SIMONE DE BEAUVOIR
by Lisa Appignanesi
Simone de Beauvoir (1908-1986) always stood in the shadow of her lover and teacher, Jean-Paul Sartre, despite the fact that she was a brilliant writer and philosopher in her own right. Her monumental study The Second Sex made her a cult figure of the Feminist movement.
Lisa Appignanesi is a novelist, writer and broadcaster. The author of Trials of Passion: Crimes in the Name of Love, Madness, Mad, Bad And Sad: A History of Women and the Mind Doctors from 1800 to the Present and, most recently, Everyday Madness: On Grief, Anger, Loss and Love, Lisa Appignanesi is a regular contributor to the New York Review of Books.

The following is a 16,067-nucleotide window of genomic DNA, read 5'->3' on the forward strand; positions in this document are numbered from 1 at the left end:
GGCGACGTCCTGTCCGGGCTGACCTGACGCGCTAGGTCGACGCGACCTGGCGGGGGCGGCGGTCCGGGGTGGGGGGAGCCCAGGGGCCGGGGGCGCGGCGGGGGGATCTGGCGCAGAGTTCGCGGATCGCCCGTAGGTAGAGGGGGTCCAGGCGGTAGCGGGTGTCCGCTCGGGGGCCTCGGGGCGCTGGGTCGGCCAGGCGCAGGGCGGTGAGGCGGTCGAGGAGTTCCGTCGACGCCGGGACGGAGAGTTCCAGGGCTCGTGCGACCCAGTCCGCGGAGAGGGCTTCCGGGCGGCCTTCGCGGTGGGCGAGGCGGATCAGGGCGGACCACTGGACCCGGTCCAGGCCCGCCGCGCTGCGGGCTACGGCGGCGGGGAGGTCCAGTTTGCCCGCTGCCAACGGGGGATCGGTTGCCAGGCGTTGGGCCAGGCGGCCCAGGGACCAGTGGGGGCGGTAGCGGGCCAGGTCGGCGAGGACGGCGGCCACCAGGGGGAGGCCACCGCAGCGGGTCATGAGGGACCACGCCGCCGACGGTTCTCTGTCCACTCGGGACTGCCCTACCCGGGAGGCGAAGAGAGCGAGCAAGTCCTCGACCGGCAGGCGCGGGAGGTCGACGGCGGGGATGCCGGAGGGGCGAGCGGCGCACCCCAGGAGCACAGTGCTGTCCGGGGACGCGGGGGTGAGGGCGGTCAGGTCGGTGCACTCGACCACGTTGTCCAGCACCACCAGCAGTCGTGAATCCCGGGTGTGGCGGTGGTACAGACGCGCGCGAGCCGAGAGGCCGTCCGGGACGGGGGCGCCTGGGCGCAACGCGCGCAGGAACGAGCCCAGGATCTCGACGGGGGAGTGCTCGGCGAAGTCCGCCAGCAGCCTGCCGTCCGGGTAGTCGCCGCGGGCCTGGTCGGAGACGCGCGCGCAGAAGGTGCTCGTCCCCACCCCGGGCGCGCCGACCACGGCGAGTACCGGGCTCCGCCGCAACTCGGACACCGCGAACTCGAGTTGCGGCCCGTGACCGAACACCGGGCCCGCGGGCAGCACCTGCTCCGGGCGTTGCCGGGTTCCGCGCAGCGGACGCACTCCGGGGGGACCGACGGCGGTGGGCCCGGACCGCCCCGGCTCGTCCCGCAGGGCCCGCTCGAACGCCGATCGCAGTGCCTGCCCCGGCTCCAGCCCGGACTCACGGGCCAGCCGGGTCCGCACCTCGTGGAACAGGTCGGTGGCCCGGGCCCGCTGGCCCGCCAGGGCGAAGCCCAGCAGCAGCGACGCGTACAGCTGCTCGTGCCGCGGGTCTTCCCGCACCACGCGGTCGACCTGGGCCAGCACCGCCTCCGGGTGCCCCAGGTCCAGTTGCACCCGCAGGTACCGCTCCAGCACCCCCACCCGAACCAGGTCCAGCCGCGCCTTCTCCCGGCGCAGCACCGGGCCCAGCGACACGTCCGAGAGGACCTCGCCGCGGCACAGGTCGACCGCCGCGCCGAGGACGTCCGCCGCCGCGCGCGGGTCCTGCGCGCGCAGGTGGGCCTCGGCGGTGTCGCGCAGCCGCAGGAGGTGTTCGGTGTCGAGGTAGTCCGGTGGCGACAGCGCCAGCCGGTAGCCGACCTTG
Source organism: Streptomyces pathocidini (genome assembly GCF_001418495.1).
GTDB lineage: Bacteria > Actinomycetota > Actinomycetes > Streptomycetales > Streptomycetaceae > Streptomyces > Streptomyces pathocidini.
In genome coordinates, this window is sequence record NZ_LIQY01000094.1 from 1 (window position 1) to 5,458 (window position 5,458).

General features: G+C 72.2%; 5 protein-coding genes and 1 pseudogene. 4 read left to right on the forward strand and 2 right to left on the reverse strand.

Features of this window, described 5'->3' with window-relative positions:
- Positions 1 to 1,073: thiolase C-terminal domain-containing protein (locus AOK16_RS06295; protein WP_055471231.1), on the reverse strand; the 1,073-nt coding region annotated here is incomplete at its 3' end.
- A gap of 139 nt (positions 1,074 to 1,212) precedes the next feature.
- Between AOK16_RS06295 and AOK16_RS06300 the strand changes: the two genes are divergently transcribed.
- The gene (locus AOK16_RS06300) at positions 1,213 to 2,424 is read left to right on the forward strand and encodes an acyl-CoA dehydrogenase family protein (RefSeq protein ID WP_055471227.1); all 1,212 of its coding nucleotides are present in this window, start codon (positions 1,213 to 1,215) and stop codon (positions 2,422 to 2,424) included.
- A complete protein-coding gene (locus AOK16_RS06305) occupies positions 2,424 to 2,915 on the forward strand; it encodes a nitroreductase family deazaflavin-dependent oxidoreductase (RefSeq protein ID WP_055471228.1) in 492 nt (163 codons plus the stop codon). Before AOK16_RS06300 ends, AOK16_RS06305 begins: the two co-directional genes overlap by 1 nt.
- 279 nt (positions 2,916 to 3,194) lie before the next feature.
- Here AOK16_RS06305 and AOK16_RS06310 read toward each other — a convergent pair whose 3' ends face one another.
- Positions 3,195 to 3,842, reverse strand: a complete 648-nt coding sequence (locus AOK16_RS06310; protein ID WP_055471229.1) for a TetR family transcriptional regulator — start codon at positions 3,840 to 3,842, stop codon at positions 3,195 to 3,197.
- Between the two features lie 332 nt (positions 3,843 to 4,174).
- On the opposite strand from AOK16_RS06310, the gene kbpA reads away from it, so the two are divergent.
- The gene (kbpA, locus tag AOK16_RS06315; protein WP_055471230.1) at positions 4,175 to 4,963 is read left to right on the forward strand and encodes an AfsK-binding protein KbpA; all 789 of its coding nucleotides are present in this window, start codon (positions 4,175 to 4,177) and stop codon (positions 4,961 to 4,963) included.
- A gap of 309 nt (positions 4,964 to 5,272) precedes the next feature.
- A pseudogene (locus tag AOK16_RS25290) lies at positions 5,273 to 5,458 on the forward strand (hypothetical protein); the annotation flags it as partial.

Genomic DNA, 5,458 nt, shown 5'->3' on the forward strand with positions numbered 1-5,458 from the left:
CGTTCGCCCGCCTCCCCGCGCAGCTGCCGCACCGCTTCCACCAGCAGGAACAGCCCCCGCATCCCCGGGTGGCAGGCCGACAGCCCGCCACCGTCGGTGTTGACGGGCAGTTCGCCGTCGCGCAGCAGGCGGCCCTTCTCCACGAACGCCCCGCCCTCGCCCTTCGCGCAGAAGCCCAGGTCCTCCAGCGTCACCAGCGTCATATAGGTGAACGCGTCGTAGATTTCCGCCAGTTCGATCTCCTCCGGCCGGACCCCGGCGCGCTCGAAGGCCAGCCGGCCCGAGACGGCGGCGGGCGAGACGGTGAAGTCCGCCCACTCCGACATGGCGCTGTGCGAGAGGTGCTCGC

Publication Date: 15 April 2005
‘What a lot Lisa Appignanesi has packed into such a slim volume. This is the ideal introduction to Simone de Beauvoir, capturing the woman, the philosopher, the lover, the public intellectual, and the fluidity between these roles. Appignanesi is brilliantly nuanced on the emotional costs of de Beauvoir’s complicated ‘pact’ with Sartre and on the way the philosophy emerged, hard-won, out of the life. It’s a book that’s attentive to de Beauvoir’s times and alive to her urgent relevance to ours.’
— Dr Lara Feigel, author of Free Woman
‘… an eloquent, clear-eyed and readable portrait of an immensely complex and brilliant woman…’
— Lauren Elkin, author of Flâneuse: Women Walk the City in Paris, New York, Tokyo, Venice, and London